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Wednesday morning at 5 O’clock

The world – or at least that bit of it that sits between Canada and Mexico – waits with bated breath for President Obama’s speech clarifying his Health Care Plan to the joint session of Congress tonight. Meanwhile:

U.N. Afghan panel cites fraud in vote as Karzai pulls ahead

Citing “clear and convincing evidence of fraud,” an Afghan election complaints commission on Tuesday ordered an audit and a recount of votes at numerous polling sites across this warring nation.

The order came on a pivotal day in the drawn-out — and increasingly tense — aftermath of the Aug. 20 presidential election.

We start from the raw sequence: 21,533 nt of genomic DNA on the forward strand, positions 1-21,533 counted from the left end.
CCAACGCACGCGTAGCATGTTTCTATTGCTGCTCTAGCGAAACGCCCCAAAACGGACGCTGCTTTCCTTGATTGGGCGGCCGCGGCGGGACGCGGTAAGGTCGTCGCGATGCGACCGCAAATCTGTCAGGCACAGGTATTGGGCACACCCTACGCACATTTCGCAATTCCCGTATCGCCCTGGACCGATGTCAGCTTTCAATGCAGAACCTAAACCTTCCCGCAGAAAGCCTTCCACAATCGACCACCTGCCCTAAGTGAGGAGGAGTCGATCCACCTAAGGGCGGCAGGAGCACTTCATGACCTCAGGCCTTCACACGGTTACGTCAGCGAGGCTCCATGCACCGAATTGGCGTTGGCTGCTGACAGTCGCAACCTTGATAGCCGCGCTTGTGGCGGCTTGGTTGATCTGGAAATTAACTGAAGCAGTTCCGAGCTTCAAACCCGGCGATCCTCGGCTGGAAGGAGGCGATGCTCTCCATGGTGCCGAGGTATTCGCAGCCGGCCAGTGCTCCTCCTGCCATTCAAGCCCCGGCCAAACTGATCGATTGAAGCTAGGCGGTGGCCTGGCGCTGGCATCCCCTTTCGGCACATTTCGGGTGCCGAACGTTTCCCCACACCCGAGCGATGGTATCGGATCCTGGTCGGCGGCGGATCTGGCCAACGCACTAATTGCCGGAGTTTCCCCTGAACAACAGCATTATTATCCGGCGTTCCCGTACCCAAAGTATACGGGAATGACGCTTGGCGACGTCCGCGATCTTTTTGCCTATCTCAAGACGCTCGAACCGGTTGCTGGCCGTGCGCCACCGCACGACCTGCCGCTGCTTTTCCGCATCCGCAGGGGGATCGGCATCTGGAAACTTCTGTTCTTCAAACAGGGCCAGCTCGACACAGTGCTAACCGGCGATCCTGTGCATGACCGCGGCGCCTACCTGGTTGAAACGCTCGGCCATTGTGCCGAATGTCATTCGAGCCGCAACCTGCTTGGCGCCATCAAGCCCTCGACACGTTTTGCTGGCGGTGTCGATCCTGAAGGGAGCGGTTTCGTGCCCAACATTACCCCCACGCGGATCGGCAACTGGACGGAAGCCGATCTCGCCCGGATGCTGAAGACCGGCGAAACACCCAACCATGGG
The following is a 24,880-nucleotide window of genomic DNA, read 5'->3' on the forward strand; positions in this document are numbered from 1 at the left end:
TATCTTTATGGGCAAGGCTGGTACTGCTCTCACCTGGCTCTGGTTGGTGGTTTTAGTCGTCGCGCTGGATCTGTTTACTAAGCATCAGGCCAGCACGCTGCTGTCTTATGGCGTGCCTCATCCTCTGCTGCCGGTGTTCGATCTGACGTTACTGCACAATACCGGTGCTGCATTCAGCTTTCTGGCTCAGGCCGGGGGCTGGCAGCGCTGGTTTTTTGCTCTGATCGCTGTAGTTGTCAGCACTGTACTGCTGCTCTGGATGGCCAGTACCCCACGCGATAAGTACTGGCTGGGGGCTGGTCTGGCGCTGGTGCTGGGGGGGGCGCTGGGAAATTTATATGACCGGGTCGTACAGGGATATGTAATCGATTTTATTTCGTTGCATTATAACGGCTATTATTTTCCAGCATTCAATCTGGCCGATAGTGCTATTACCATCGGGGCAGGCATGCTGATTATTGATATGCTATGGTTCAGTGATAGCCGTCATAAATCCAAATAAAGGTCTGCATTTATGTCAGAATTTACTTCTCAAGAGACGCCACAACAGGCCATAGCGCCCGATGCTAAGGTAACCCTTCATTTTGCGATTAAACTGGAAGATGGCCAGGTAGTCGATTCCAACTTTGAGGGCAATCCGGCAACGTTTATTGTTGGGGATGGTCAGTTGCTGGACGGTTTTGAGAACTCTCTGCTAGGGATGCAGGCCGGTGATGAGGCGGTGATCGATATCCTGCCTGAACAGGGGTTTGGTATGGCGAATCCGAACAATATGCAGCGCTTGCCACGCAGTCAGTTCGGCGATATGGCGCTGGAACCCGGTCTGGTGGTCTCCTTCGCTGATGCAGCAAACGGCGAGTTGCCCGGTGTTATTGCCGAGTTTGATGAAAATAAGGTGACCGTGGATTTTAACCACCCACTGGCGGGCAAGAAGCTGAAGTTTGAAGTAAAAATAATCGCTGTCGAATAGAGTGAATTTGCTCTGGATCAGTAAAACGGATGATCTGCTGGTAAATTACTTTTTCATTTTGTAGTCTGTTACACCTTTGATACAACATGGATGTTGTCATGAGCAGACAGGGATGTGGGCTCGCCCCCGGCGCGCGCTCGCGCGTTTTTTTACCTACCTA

College for $99 a Month

Luckily for Solvig, there were new options available. She went online looking for something that fit her wallet and her time horizon, and an ad caught her eye: a company called StraighterLine was offering online courses in subjects like accounting, statistics, and math. This was hardly unusual—hundreds of institutions are online hawking degrees. But one thing about StraighterLine stood out: it offered as many courses as she wanted for a flat rate of $99 a month. “It sounds like a scam,” Solvig thought—she’d run into a lot of shady companies and hard-sell tactics on the Internet. But for $99, why not take a risk?